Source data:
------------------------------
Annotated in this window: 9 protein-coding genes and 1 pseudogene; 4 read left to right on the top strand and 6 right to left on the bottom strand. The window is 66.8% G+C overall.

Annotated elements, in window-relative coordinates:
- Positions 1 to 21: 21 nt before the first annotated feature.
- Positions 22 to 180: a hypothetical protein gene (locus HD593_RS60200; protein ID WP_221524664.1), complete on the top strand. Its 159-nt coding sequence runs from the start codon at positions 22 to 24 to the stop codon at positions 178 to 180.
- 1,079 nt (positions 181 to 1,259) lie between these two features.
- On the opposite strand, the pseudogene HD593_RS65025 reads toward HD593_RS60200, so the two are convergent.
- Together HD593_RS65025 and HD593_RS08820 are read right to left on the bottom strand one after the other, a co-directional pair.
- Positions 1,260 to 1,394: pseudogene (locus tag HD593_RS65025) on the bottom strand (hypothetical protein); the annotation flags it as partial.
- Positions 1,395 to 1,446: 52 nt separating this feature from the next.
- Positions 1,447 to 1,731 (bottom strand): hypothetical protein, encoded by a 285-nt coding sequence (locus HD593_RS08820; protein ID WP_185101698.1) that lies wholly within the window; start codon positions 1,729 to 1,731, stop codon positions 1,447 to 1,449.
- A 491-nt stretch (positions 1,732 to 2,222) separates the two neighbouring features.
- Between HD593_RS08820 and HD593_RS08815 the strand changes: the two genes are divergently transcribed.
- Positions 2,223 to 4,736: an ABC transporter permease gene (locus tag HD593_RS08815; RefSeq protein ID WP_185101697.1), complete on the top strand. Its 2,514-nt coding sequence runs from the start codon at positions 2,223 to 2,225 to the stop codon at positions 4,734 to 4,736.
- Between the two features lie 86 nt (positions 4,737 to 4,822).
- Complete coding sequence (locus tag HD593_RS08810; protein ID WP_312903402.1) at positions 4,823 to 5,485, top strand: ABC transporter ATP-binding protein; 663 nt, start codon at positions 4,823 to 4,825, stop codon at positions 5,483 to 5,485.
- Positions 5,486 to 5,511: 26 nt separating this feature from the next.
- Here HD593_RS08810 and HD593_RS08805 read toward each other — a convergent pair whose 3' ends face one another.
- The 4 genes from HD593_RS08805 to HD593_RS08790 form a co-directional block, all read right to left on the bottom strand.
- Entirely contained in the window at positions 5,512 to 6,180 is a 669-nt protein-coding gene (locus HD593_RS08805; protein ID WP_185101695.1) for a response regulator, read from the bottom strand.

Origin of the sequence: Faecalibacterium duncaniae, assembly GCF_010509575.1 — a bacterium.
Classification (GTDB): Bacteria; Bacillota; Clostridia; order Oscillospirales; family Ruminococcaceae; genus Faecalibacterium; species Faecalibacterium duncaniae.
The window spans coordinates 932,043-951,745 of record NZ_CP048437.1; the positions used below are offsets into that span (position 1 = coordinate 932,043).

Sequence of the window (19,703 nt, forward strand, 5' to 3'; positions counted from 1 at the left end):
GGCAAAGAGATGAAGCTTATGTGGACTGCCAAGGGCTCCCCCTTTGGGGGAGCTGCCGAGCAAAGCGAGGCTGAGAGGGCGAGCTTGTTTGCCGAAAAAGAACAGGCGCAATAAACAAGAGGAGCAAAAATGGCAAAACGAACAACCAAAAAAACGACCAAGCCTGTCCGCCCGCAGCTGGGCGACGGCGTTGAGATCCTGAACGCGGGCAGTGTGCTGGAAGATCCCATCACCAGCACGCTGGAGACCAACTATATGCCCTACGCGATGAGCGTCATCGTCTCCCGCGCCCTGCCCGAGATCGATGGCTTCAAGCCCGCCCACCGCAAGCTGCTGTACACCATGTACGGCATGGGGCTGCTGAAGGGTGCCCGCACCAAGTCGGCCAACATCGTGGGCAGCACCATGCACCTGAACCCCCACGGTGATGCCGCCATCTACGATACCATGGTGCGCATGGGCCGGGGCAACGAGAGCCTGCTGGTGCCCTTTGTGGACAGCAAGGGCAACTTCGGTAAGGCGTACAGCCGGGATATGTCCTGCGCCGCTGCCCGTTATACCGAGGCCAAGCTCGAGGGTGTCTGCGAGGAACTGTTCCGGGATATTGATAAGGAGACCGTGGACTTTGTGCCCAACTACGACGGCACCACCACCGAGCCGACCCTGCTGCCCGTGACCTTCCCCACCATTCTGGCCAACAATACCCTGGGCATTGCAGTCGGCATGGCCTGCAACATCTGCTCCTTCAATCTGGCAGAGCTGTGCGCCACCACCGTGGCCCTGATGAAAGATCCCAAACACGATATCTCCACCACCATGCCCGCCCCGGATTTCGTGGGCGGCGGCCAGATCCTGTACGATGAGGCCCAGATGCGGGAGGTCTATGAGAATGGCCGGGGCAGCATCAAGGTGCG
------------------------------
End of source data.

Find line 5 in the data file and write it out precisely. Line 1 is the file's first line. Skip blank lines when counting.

- 1,079 nt (positions 181 to 1,259) lie between these two features.